But on her way out she noticed a section they didn't go through, so she went back to look. That's where she found the beautiful designer gown, which luckily for other brides won't be the only Lahav gown to hang on Goodwill racks. People received a press release from the designer revealing her plan to work with Goodwills across the country to donate wedding gowns.
"It's a reminder that sometimes, life's surprises can be as beautiful as the dress itself," Galia Lahav said according to People.
Im so freaking excited about this find, i may not even use it when it comes to the day because im not getting engaged or married for awhile but maybe its fate lol also jlo has worn this brand as well #galialahav #galialahavbride #goodwill #weddingdress @Galia Lahav
Under the original video, people are flabbergasted by the woman's thrifting find.
"As someone who has worked in bridal for 9 years and still has never seen a Galia Lahav in person, my jaw is on the FLOOR. The find of a LIFETIME," one woman writes.
"We literally sell this dress where I work for $6800 20/10 find," another person says.
"You had me at $25 designer wedding dress. A $6,175 save. To add it looks stunning on you, like it was made for you," someone writes.
There's no telling what you'll find at the Goodwill, it can be anything from used salt and pepper shakers with little monetary value or a sculpted bust that turns out to be priceless. But thanks to Osterhoudt's viral find, brides to be across America will soon be able to scour their local Goodwills to find a buried treasure left by the designer herself.
“We want everybody to feel good. That’s not the way life is."
Deion Sanders changed our perceptions of an an athlete when he was one of the handful of people to ever play in the National Football League (1989 to 2005) and Major League Baseball simultaneously (1989 to 1997 and 2001).
Now, he’s changing perceptions on the sidelines as a head college football coach by being passionate, provocative and unapologetically “old school.”
Last season, the Colorado Buffaloes only won one game. This year, after hiring Sanders as a coach, the team is 3-0. One of the big reasons for the overnight change is that Sanders had no problem firing the entire coaching staff and replacing most of the team’s players.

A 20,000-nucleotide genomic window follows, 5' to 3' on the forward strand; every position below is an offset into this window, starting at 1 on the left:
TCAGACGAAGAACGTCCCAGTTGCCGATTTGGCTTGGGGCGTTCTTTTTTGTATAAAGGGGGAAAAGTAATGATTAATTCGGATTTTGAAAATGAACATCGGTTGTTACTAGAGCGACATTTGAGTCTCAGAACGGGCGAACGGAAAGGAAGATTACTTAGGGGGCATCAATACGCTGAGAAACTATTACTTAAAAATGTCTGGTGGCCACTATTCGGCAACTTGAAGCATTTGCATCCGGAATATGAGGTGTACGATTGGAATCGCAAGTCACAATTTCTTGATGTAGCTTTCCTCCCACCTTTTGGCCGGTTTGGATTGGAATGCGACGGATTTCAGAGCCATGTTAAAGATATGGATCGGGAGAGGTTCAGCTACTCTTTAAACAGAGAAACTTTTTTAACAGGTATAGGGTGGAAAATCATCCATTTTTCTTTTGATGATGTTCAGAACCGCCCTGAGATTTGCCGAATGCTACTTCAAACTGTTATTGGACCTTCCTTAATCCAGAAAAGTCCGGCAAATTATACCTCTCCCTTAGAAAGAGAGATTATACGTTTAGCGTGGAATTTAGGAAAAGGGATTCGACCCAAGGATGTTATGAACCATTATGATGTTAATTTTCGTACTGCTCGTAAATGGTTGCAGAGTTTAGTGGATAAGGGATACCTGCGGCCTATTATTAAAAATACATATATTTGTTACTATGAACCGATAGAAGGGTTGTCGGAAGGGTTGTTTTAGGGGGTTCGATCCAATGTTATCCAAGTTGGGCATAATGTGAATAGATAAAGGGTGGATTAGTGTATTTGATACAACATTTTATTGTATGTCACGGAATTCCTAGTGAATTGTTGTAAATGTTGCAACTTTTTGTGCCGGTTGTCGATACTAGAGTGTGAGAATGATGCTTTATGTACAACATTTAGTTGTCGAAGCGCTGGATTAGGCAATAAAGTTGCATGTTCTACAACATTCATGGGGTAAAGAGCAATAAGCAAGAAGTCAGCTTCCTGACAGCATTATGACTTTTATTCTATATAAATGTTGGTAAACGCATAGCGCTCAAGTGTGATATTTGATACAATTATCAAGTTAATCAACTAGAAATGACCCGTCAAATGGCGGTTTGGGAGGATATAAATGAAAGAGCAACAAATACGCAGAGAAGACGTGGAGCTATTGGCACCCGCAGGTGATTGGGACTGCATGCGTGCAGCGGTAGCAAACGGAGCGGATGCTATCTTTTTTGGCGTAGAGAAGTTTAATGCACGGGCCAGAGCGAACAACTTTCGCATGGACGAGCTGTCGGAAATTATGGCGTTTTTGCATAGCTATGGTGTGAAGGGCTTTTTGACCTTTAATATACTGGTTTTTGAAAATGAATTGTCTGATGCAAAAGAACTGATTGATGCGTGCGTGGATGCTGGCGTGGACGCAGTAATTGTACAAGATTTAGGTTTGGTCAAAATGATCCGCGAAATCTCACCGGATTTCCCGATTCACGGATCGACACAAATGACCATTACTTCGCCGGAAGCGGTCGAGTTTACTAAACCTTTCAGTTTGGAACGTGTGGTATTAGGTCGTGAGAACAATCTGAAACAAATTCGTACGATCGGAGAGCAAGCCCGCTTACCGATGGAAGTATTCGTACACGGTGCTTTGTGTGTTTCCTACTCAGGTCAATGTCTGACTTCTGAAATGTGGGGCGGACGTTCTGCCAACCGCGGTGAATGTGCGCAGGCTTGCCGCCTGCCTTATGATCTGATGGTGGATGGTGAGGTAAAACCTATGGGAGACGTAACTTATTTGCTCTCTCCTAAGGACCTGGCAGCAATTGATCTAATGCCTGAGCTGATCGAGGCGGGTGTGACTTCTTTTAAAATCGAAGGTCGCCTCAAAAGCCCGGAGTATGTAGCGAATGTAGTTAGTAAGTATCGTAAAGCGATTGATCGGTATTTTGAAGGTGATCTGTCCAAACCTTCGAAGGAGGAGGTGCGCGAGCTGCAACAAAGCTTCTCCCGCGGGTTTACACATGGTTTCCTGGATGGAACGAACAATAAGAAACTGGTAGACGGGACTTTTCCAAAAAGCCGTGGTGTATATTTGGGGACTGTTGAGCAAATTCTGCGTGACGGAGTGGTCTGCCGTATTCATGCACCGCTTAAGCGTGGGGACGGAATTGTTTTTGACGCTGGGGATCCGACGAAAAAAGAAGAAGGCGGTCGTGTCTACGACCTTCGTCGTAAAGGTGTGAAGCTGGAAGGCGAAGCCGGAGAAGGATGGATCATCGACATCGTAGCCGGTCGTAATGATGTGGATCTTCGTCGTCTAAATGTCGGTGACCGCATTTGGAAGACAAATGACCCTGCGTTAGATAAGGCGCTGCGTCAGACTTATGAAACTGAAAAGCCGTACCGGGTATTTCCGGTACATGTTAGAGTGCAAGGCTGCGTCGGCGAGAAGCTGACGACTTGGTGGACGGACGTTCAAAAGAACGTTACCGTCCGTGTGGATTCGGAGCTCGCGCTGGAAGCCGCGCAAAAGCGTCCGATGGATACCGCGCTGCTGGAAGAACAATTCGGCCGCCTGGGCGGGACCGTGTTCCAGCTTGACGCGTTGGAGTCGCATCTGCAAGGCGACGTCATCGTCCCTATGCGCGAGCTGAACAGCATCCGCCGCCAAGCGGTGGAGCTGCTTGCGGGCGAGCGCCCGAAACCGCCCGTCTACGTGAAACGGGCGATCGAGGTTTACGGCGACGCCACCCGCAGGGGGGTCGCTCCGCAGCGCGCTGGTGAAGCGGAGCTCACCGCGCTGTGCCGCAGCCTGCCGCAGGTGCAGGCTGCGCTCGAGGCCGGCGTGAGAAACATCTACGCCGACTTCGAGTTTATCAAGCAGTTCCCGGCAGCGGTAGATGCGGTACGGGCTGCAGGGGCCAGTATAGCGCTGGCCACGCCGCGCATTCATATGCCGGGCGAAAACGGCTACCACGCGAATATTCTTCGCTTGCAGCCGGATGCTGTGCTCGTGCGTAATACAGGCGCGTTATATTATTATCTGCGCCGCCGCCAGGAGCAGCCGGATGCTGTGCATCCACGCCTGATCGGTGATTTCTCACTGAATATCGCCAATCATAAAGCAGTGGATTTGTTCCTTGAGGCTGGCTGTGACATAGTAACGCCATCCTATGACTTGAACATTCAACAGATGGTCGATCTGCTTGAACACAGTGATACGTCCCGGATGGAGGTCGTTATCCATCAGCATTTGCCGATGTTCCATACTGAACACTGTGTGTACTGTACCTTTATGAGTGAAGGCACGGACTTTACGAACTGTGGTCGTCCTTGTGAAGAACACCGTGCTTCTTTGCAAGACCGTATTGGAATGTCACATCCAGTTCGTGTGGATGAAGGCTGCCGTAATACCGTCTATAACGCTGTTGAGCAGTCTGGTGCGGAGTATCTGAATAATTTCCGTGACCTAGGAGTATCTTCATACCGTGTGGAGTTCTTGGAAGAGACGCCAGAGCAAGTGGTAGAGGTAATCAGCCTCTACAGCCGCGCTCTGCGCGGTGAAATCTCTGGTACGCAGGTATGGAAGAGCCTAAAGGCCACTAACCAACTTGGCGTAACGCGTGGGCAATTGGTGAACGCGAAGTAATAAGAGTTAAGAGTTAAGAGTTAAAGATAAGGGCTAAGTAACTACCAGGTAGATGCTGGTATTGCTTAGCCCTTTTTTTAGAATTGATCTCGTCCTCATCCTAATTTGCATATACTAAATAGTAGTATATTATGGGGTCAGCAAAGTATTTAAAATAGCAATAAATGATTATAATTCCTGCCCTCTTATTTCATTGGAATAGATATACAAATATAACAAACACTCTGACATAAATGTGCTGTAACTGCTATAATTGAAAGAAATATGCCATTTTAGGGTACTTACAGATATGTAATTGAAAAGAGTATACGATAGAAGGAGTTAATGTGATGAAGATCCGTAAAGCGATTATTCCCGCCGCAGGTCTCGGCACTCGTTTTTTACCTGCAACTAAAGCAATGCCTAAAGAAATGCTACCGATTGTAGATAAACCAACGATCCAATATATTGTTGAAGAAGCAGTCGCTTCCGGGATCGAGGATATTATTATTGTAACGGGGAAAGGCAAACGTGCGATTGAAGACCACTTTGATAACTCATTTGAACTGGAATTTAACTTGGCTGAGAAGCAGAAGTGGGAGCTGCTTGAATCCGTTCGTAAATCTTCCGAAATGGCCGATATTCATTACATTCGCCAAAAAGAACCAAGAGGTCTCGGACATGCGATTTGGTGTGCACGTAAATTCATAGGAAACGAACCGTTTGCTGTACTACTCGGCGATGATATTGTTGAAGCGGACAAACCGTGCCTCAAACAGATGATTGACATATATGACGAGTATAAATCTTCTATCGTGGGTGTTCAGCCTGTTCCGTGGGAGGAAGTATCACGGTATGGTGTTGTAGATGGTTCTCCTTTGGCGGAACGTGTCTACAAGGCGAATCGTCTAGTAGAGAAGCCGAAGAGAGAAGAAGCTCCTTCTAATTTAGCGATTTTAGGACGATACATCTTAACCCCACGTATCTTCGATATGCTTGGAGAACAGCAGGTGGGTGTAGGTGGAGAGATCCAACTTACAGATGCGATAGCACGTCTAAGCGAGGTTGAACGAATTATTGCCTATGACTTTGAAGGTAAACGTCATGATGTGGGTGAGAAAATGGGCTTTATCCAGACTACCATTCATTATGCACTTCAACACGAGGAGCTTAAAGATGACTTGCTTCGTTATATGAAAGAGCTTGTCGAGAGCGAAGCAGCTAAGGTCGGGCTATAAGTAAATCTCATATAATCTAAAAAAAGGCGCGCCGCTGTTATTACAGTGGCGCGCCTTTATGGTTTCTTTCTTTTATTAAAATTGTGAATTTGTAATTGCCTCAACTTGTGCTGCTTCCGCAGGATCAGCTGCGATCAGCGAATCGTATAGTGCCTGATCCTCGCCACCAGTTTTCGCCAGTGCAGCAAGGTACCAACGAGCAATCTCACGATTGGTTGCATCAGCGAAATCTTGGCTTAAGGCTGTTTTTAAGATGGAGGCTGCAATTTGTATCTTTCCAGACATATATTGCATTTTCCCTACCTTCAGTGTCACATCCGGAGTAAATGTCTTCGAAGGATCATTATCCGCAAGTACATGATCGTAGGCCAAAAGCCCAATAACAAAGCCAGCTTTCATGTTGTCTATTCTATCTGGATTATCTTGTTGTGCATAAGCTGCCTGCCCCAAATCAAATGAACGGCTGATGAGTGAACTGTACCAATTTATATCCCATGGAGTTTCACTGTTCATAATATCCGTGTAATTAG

Before the season began, Sanders told the team he was going to be hard on them and bring in a bunch of new guys from the transfer portal. If the players weren’t with how he was running things, he asked them to transfer out of the program.
“Now, if you went for that, if you were able to let words run you off, you ain’t for us because we’re a old-school staff,” he told “60 Minutes.” “We coach hard. We coach tough. We’re disciplinarians. So, if you’re allowing verbiage to run you off because you don’t feel secure with your ability, you ain’t for us,” he said.
"I’m sure that your straight talk was appreciated by some. But, is this scorched-earth policy good for college football or for the kids?” interviewer Jon Wertheim asked.
“I think truth is good for kids. We’re so busy lyin’, we don’t even recognize the truth no more in society,” Sanders replied. “We want everybody to feel good. That’s not the way life is. Now, it is my job to make sure I have what we need to win. That makes a lot of people feel good. Winning does,” he said.
Sanders’ honesty is probably refreshing to a lot of people who think kids are too coddled these days. What’s interesting is that his ultimate goal is exactly the same as a parent or coach who sugarcoats things. Sanders believes that by pushing young people hard they can achieve great things and through that success comes happiness.
"If he owns a light saber—green flag."
Historically, guys with a passion for comic books, Star Wars, or anything else that might have a fandom, haven’t exactly been the poster boys for the ideal love interest. But nowadays, it looks like nerds really do get revenge.
Because apparently, everything that makes a great nerd, also happened to make a great husband. At least, according to thousands of women on social media.